11 March 2012

My Two Cents on Kony2012

I love that everyone is talking about this campaign. What's more, I love that everyone is talking critically about this campaign. And I don't just mean being critical of it.

I think those of you who read visible children and blindly wrote the whole thing off are just as ignorant as those who only watched the film and now blindly support Invisible Children. 

But it appears to me that both of those groups are the minority. The majority of comments, blogs, articles, etc, that I've read have taken a genuine critical approach; looking at the merits of IC and Kony2012 and at their downfalls, discussing the power of social media, talking about the power of the international community and how giving aid or military support might actually affect central Africa. Maybe I'm blindly optimistic about society, but what I've been seeing is a lot of individuals looking in a lot of places and drawing their own conclusions on the whole phenomenon. To me, this is fantastic. 

I think this says a lot about who we are as a society today. We have a world of information at our fingertips and we are using it. We are using it to ask questions and find answers about the media that bombards our lives. We are using it to make political statements in a social world. We are all thriving in a world of technology and using it to address the issues that are important to us and the people around us.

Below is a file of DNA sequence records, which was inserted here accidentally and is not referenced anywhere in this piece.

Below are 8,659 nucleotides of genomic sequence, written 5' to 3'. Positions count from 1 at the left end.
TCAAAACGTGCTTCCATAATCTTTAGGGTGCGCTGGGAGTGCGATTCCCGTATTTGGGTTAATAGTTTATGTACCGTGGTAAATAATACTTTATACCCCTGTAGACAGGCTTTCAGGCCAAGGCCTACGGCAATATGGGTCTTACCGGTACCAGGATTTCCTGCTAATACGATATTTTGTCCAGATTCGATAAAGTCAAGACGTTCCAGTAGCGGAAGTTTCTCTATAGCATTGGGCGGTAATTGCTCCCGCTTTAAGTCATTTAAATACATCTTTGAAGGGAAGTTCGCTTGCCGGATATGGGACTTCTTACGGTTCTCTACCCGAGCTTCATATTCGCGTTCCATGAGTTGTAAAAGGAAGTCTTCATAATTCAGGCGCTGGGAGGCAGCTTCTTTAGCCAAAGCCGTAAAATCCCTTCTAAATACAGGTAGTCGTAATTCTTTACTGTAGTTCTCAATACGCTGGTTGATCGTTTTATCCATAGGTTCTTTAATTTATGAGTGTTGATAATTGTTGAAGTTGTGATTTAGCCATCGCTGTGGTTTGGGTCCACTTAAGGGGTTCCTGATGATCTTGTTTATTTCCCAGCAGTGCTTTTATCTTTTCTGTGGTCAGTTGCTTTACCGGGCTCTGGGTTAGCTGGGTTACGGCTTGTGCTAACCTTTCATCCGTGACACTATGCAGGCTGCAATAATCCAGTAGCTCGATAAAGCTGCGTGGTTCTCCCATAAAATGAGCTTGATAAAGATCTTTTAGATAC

We're saying that politics doesn't only happen in fancy buildings in big cities. It happens here; on this blog and on your facebook page and in Twitter trends and YouTube comments. 

Of course, it remains to be seen if and how this translates into action in any way. 

Whatever you think about the Kony2012 campaign, you have to admit that the consequences of its' popularity has shown a lot about the way we think about politics, charities, the international community, Africa, social media, celebrity participation, accountability, and on and on. It has pushed the world into a global dialogue about an international issue. Tell me that's not cool?

Some things you might want to watch and read that are related:

The Kony2012 film. You can't talk about it if you haven't seen it.
Visible Children tumblr. The most popular criticism.
The twitter feed for #Kony2012.
BBC Africa correspondent view
Critical piece from the Atlantic. 

There are countless more obviously. You all know how to use Google. 

1 comment:

  1. I'm glad you decided to share your opinion on this :) Great post! (Thanks for the links too, hadn't read the article in Atlantic yet...bit of light bedtime reading...) xxx

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